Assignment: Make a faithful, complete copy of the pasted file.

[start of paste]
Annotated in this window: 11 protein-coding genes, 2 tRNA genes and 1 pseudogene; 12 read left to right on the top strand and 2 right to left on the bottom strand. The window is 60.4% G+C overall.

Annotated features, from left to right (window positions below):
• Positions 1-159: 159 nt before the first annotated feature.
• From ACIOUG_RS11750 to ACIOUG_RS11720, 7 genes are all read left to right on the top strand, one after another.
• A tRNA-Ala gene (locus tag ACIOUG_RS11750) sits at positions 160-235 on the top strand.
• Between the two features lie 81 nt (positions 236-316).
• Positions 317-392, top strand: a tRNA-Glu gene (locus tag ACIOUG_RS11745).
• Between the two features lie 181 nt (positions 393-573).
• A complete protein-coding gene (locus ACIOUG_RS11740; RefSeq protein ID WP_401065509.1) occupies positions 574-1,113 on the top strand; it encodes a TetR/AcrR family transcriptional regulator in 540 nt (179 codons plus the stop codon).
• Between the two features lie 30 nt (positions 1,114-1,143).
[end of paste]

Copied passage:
Annotated in this window: 11 protein-coding genes, 2 tRNA genes and 1 pseudogene; 12 read left to right on the top strand and 2 right to left on the bottom strand. The window is 60.4% G+C overall.

Annotated features, from left to right (window positions below):
• Positions 1-159: 159 nt before the first annotated feature.
• From ACIOUG_RS11750 to ACIOUG_RS11720, 7 genes are all read left to right on the top strand, one after another.
• A tRNA-Ala gene (locus tag ACIOUG_RS11750) sits at positions 160-235 on the top strand.
• Between the two features lie 81 nt (positions 236-316).
• Positions 317-392, top strand: a tRNA-Glu gene (locus tag ACIOUG_RS11745).
• Between the two features lie 181 nt (positions 393-573).
• A complete protein-coding gene (locus ACIOUG_RS11740; RefSeq protein ID WP_401065509.1) occupies positions 574-1,113 on the top strand; it encodes a TetR/AcrR family transcriptional regulator in 540 nt (179 codons plus the stop codon).
• Between the two features lie 30 nt (positions 1,114-1,143).